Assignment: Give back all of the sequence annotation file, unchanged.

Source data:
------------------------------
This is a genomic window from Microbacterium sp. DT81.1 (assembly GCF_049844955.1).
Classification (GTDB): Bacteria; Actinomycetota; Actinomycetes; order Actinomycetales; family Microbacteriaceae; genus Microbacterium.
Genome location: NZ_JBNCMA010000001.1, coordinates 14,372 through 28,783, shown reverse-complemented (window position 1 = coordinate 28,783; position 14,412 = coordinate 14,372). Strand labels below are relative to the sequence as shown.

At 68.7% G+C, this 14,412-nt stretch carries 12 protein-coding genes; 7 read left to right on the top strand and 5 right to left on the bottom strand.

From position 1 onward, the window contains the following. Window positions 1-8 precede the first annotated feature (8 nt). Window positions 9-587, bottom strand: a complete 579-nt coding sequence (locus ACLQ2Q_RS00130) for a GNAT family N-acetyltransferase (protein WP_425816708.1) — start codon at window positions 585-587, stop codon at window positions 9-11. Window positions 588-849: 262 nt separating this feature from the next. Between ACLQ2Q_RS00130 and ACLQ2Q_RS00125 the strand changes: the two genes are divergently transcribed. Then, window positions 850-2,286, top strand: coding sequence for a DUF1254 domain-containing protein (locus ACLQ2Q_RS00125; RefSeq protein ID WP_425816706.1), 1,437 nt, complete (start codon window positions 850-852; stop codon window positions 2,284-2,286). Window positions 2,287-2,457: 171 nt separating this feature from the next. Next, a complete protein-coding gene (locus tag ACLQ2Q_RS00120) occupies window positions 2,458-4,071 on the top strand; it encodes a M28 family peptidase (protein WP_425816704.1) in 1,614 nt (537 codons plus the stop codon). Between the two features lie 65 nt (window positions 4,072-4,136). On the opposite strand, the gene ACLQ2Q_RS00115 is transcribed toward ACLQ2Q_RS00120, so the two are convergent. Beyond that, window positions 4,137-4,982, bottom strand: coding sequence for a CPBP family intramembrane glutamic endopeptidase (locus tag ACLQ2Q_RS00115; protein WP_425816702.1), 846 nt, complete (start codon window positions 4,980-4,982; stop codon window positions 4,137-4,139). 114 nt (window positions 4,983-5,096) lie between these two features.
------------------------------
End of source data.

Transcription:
This is a genomic window from Microbacterium sp. DT81.1 (assembly GCF_049844955.1).
Classification (GTDB): Bacteria; Actinomycetota; Actinomycetes; order Actinomycetales; family Microbacteriaceae; genus Microbacterium.
Genome location: NZ_JBNCMA010000001.1, coordinates 14,372 through 28,783, shown reverse-complemented (window position 1 = coordinate 28,783; position 14,412 = coordinate 14,372). Strand labels below are relative to the sequence as shown.

At 68.7% G+C, this 14,412-nt stretch carries 12 protein-coding genes; 7 read left to right on the top strand and 5 right to left on the bottom strand.

From position 1 onward, the window contains the following. Window positions 1-8 precede the first annotated feature (8 nt). Window positions 9-587, bottom strand: a complete 579-nt coding sequence (locus ACLQ2Q_RS00130) for a GNAT family N-acetyltransferase (protein WP_425816708.1) — start codon at window positions 585-587, stop codon at window positions 9-11. Window positions 588-849: 262 nt separating this feature from the next. Between ACLQ2Q_RS00130 and ACLQ2Q_RS00125 the strand changes: the two genes are divergently transcribed. Then, window positions 850-2,286, top strand: coding sequence for a DUF1254 domain-containing protein (locus ACLQ2Q_RS00125; RefSeq protein ID WP_425816706.1), 1,437 nt, complete (start codon window positions 850-852; stop codon window positions 2,284-2,286). Window positions 2,287-2,457: 171 nt separating this feature from the next. Next, a complete protein-coding gene (locus tag ACLQ2Q_RS00120) occupies window positions 2,458-4,071 on the top strand; it encodes a M28 family peptidase (protein WP_425816704.1) in 1,614 nt (537 codons plus the stop codon). Between the two features lie 65 nt (window positions 4,072-4,136). On the opposite strand, the gene ACLQ2Q_RS00115 is transcribed toward ACLQ2Q_RS00120, so the two are convergent. Beyond that, window positions 4,137-4,982, bottom strand: coding sequence for a CPBP family intramembrane glutamic endopeptidase (locus tag ACLQ2Q_RS00115; protein WP_425816702.1), 846 nt, complete (start codon window positions 4,980-4,982; stop codon window positions 4,137-4,139). 114 nt (window positions 4,983-5,096) lie between these two features.